I was diagnosed with asthma when I was only nine months old.
I have tried a variety of medications and I am still trying new ones because I fit into the severe asthma category. Until I was of school age, I spent more time in the hospital than I did at home, as I had severe asthma and allergies throughout my childhood. My mom was a teacher but she went down to subbing because someone needed to take care of me at that time. Neither of my parents had asthma but my younger brother also has asthma. Luckily, his asthma is not as severe as mine.
As a kid and even now, I get sicker than everybody else. If there is a virus going around, I can almost guarantee I’ll get sick. Growing up, I remember not being able to keep up with the other kids and was the last person picked for a team because they knew I could not keep up. My nickname was ‘wheezers’ because of my health condition. People did not really understand what asthma was about back then.
Asthma camp for kids
I was first introduced to Lung Saskatchewan when they were running the camp for kids with asthma. The ‘Discovery Asthma Camp’ was a great opportunity for kids with asthma aged 7-13 who would have otherwise not been able to attend the regular summer camps because of their medical needs. I attended my first asthma camp when I was 11 years old and it was really the first time that I was able to go out overnight somewhere and my parents felt safe enough for me to go. It was a very nice experience for me because when you are around that age range, you want to have some form of autonomy. I could also understand the fear my mom had back then because I had been so sick. At the camp, it was awesome to see other kids that had the same condition I did because I grew up in the small town of Lipton and no one else in my school had asthma.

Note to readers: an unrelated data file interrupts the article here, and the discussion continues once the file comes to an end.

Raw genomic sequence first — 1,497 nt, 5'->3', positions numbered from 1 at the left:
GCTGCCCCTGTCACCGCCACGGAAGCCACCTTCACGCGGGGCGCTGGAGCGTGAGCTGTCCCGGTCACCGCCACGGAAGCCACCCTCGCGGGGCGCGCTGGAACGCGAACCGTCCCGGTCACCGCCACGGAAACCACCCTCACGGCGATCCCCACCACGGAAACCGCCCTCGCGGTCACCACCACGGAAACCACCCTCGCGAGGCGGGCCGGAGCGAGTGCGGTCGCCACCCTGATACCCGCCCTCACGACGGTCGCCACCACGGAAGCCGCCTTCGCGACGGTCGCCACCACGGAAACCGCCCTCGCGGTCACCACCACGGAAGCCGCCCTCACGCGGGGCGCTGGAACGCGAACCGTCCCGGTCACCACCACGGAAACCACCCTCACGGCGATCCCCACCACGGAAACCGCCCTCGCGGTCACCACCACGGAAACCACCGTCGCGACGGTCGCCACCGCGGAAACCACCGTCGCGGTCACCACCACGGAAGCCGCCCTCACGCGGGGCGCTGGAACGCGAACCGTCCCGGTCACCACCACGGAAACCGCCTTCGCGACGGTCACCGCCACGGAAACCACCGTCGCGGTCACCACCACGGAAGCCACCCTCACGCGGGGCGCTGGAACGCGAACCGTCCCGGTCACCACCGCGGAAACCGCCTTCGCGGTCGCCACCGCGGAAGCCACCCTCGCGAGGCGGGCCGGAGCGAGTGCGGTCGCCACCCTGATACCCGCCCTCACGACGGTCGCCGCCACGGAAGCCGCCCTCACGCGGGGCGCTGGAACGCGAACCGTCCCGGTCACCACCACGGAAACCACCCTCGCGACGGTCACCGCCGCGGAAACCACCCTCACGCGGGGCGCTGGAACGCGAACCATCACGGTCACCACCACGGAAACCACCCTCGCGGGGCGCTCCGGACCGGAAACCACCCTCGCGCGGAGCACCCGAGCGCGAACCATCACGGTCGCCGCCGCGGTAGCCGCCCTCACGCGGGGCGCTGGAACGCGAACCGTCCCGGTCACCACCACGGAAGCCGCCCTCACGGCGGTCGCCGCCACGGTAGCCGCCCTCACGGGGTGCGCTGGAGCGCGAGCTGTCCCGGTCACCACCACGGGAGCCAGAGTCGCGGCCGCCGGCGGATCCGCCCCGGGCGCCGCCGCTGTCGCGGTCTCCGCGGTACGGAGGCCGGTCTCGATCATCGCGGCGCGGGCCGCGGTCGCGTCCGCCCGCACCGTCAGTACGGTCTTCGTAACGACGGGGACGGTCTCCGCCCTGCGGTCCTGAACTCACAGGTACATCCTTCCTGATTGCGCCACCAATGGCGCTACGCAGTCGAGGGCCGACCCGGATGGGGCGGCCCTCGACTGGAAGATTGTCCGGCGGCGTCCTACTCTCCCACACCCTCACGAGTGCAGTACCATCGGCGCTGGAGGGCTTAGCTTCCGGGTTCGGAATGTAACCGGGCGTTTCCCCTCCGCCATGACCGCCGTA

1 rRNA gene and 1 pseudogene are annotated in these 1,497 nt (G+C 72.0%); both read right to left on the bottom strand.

Coming full circle
My experience at Lung Saskatchewan’s asthma camp influenced my career path. I wanted to have an opportunity to give back some of the patient knowledge I had. However, in order to do that, I really needed to have the professional designation as well. As a child, my experience at the camp gave me hope! It made me realise I was not alone on my journey. I remember how I used to write letters to Jan who was a PT and Bernie the nurse (Lung Saskatchewan staff) after the camp and they would actually write back to back to me.
That was a very memorable experience for me. Every time we came to Saskatoon from Lipton for a doctor’s appointment, we always stopped at the Lung Saskatchewan office to say hi. The connection with the staff was good for me, but it was also really good for my parents as well. We had access to great resources and information that we really needed at that time.
I attended the asthma camp for three years, was a counsellor-in-training for two years and then worked for a couple of years as a counsellor at the asthma camp because I had enjoyed it so much. For my post-secondary education, I had started out with a biochemistry major thinking I was going to go into medicine but later went into nursing instead. One of my senior practicums was at Lung Saskatchewan; it was absolutely wonderful because I met this amazing network of ambitious and passionate people that really wanted to better the ‘lung world.’ After I finished my undergraduate degree and did my training in Regina, I moved to Saskatoon and started a part-time position with Lung Saskatchewan. I then worked in the paediatric intensive care unit for 15 years and during that time went back to pursue my master’s degree in paediatric respiratory health.
Living with asthma as an adult
My kids have come to understand my health issues. They know that when mom’s sick, I need to rest and I can’t keep up. My oldest helps out a lot if I’m sick. I have a nebulizer at home that I use if needed and they’re not scared of it. Although I have to pre-medicate before I exercise, I still try to live a really normal and vibrant life. I feel like I’ve been put on this path for a reason and maybe it’s to be able to share my experience so that other people can see that you can go out and run a 5K or a 10K and be active. There are Olympic athletes that have asthma and are very successful. I am certainly not the poster child for an athlete, but you can still be healthy and live a good life as there are a lot of resources available to help you navigate your journey if you have a lung disease.